Furniture and Furnishings (Fire Safety) Regulations 1988/1989, 1993 and 2010

The Furniture and Furnishings (Fire Safety) Regulations 1988 (as amended in 1989, 1993 and 2010) set levels of fire resistance for domestic upholstered furniture, furnishings and other products containing upholstery. This page is intended to give an overview of the responsibilities of companies involved in the supply of upholstered furniture and is intended to help suppliers of these products understand how the new Regulations may affect them. It is not an authoritative interpretation of the Regulations, which is a matter for the courts. The Regulations like most legislation is difficult to fully understand consequently two guides have been published to assist the lay person to understand the regulations more fully. This page provides an overview but it does not cover all the details. You should refer to the BERR and FIRA’s Guide to the Regulations for more detailed information.
The Regulations are enforced by the Trading Standards Department. If you need advice, clarification or additional information contact them by using their website, telephone or go personally to the local office which will be a department of your local Council.

Landlords Gas Safety

A landlord’s gas safety certificate, also referred to as the landlord’s gas safety record, is required by law to be held for all rental accommodation in the UK where there are gas appliances present. The requirement is enshrined in the Gas Safety (Installation and Use) Regulations 1998. The law requires all gas appliances in a rented property to be checked annually,[1] with a gas safety record being completed and a copy provided to tenants.[2][3] Gas safety records, Sometimes referred to as a CP12 (From CORGI Proforma 12 when CORGI was UK body for gas safety matters),[4] are completed by engineers who must be registered with the Gas Safe Register scheme which took over from the previousCORGI scheme in 2009

Fixed Wiring (Electrical)

Landlords and Tenant Act 1985 The Landlords and Tenants Act 1985 requires that the electrical installation in a rented property is: safe when a tenancy begins and maintained in a safe condition throughout the tenancy. The Landlords and Tenants Act 1985 makes it an implied term of every tenancy that the landlord will ‘keep in repair the structure and exterior’ of the property and ‘keep in repair and proper working order the installations in the dwelling-house for the supply of water, gas and electricity, and for sanitation, space heating and heating water. The landlord cannot make the tenant responsible for these repairs.

The Smoke and Carbon Monoxide Alarm (England) Regulations 2015

Working alarms save lives – in the event of a fire in your home you are at least four times more likely to die if there is no working smoke alarm. The Smoke and Carbon Monoxide Alarm (England) Regulations 2015 have been approved by parliament and will come into force as planned on 1 October 2015. Private sector landlords are required from 1 October 2015 to have at least one smoke alarm installed on every storey of their properties and a carbon monoxide alarm in any room containing a solid fuel burning appliance (e.g. a coal fire, wood burning stove). After that, the landlord must make sure the alarms are in working order at the start of each new tenancy. The requirements will be enforced by local authorities who can impose a fine of up to £5,000 where a landlord fails to comply with a remedial notice.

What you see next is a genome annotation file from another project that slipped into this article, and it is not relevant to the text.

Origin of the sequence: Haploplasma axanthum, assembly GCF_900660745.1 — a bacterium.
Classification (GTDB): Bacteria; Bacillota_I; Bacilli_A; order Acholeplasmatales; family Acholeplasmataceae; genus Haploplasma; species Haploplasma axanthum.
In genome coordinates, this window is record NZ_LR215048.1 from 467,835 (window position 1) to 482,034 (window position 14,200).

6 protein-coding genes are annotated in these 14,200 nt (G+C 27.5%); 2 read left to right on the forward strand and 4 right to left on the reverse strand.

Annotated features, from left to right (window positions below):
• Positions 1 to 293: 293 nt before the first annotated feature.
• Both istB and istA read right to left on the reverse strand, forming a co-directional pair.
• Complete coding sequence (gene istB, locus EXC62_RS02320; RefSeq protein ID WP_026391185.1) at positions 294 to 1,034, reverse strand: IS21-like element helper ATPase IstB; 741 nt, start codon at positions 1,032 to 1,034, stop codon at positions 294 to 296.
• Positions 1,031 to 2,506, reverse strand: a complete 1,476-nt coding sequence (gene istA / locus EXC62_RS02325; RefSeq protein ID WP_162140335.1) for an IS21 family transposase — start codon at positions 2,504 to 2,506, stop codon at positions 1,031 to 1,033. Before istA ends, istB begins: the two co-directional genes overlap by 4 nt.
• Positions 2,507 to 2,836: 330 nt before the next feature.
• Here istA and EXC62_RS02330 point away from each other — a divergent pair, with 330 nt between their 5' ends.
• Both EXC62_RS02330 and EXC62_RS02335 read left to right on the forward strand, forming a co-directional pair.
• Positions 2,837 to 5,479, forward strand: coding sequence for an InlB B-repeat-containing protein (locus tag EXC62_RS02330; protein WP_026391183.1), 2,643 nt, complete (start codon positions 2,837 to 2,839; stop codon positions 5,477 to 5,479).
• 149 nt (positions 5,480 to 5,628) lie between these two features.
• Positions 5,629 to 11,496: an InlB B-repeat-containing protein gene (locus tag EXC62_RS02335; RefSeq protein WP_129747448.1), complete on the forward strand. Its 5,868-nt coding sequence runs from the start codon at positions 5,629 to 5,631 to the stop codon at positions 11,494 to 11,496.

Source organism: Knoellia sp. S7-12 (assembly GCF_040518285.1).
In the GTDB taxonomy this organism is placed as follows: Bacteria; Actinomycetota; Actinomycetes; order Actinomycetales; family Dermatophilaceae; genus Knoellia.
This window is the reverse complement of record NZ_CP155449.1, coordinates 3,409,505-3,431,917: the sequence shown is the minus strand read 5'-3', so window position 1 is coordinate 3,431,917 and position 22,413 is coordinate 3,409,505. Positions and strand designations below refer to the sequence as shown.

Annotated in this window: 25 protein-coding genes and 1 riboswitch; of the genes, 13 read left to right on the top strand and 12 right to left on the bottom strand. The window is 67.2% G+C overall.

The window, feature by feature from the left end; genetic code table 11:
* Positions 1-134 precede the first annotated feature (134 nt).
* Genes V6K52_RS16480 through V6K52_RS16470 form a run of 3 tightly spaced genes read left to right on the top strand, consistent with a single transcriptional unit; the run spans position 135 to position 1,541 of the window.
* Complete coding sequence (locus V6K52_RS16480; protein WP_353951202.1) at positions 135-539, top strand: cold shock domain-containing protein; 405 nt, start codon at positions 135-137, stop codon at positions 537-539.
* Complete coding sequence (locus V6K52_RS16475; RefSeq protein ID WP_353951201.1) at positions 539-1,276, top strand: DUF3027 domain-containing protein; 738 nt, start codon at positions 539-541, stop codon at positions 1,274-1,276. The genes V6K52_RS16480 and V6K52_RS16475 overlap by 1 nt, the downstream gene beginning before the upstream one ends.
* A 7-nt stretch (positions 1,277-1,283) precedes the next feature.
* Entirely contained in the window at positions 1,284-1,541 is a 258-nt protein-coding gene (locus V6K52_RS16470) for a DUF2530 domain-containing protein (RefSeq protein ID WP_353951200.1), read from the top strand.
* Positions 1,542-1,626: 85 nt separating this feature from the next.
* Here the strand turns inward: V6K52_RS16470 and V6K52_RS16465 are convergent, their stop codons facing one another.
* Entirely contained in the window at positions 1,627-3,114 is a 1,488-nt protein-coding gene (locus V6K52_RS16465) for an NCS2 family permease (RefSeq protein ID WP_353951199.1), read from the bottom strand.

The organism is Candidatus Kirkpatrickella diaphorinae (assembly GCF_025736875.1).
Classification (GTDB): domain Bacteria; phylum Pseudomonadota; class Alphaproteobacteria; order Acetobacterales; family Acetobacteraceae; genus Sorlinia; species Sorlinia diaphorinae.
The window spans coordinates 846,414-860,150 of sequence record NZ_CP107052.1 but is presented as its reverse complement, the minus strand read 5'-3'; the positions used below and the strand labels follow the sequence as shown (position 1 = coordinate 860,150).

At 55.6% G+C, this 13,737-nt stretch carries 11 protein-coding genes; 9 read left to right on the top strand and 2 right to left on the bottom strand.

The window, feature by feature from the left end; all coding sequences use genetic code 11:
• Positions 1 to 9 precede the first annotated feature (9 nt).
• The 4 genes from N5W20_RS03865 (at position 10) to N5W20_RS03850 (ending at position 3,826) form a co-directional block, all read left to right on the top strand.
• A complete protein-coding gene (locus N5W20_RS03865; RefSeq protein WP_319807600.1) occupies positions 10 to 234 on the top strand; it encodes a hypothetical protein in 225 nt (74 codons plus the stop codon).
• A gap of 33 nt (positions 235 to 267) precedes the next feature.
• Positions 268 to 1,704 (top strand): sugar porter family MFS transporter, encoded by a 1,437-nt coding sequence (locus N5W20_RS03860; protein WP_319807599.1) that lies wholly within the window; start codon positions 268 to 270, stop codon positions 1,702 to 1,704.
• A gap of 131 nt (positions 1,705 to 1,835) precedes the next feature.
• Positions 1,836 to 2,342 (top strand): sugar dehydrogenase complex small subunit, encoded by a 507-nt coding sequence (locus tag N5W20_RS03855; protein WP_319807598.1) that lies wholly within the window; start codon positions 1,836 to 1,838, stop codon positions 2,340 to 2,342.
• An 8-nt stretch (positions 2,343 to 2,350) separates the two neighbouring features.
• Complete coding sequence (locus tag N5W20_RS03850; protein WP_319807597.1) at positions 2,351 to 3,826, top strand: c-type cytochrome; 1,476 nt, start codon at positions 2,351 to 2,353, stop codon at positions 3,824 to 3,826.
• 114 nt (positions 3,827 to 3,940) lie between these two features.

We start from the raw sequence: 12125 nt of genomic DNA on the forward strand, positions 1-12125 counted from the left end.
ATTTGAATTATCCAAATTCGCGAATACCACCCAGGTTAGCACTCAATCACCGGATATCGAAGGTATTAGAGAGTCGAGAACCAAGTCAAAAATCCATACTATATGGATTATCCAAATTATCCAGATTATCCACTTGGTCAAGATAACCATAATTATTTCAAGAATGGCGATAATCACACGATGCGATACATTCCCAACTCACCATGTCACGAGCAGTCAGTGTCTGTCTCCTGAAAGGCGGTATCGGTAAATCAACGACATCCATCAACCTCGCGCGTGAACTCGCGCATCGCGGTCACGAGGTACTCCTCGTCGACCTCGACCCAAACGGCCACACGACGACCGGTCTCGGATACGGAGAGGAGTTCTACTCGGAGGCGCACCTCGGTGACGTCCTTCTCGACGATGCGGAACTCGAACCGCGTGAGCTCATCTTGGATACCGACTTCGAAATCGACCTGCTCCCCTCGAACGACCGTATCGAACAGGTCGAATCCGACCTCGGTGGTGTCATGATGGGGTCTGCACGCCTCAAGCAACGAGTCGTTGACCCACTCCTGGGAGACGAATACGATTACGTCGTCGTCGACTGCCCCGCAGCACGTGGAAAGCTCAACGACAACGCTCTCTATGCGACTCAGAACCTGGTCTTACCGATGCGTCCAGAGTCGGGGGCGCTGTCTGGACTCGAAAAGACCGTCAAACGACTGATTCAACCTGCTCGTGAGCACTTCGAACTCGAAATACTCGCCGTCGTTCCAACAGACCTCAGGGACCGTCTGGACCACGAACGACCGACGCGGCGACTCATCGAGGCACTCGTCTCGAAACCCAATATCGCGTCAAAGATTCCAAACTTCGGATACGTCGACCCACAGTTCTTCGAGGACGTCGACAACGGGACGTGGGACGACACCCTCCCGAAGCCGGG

Energy Performance Certificates

Energy Performance Certificates (EPCs) are needed whenever a property is:
o built
o sold
o rented
You must order an EPC for potential buyers and tenants before you market your property to sell or rent.
In Scotland, you must display the EPC somewhere in the property, eg in the meter cupboard or next to the boiler.
An EPC contains:
o information about a property’s energy use and typical energy costs
o recommendations about how to reduce energy use and save money
An EPC gives a property an energy efficiency rating from A (most efficient) to G (least efficient) and is valid for 10 years.

Legionella Health and Safety Act 1974

If you are someone in control of premises, including landlords, you must understand the health risks associated with legionella. This section can help you to control any risks.
Duties under the Health and Safety at Work etc Act 1974 (HSWA) extend to risks from legionella bacteria, which may arise from work activities. The Management of Health and Safety at Work Regulations (MHSWR) provide a broad framework for controlling health and safety at work. More specifically, the Control of Substances Hazardous to Health Regulations 2002 (COSHH) provide a framework of actions designed to assess, prevent or control the risk from bacteria like Legionella and take suitable precautions. The Approved Code of Practice: Legionnaires’ disease: The control of Legionella bacteria in water systems (L8) contains practical guidance on how to manage and control the risks in your system.
As an employer, or a person in control of the premises, you are responsible for health and safety and need to take the right precautions to reduce the risks of exposure to Legionella. You must understand how to:
• identify and assess sources of risk
• manage any risks
• prevent or control any risks
• keep and maintain the correct records
• carry out any other duties you may have